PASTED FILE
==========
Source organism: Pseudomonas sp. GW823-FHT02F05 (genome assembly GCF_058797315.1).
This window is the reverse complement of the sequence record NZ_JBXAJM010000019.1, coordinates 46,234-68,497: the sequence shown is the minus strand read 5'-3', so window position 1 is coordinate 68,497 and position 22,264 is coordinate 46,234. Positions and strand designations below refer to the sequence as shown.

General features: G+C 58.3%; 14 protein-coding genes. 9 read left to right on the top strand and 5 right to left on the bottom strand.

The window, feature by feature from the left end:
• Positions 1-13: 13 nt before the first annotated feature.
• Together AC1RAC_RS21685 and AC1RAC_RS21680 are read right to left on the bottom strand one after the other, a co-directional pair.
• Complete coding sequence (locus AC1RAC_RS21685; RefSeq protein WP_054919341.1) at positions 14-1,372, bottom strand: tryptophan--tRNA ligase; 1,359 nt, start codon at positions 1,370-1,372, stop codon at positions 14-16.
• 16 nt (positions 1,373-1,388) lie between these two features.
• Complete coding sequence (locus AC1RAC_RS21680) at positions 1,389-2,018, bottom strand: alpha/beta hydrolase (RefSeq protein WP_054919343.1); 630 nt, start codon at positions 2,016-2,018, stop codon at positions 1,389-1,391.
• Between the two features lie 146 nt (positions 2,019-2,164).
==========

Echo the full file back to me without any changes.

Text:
Source organism: Pseudomonas sp. GW823-FHT02F05 (genome assembly GCF_058797315.1).
This window is the reverse complement of the sequence record NZ_JBXAJM010000019.1, coordinates 46,234-68,497: the sequence shown is the minus strand read 5'-3', so window position 1 is coordinate 68,497 and position 22,264 is coordinate 46,234. Positions and strand designations below refer to the sequence as shown.

General features: G+C 58.3%; 14 protein-coding genes. 9 read left to right on the top strand and 5 right to left on the bottom strand.

The window, feature by feature from the left end:
• Positions 1-13: 13 nt before the first annotated feature.
• Together AC1RAC_RS21685 and AC1RAC_RS21680 are read right to left on the bottom strand one after the other, a co-directional pair.
• Complete coding sequence (locus AC1RAC_RS21685; RefSeq protein WP_054919341.1) at positions 14-1,372, bottom strand: tryptophan--tRNA ligase; 1,359 nt, start codon at positions 1,370-1,372, stop codon at positions 14-16.
• 16 nt (positions 1,373-1,388) lie between these two features.
• Complete coding sequence (locus AC1RAC_RS21680) at positions 1,389-2,018, bottom strand: alpha/beta hydrolase (RefSeq protein WP_054919343.1); 630 nt, start codon at positions 2,016-2,018, stop codon at positions 1,389-1,391.
• Between the two features lie 146 nt (positions 2,019-2,164).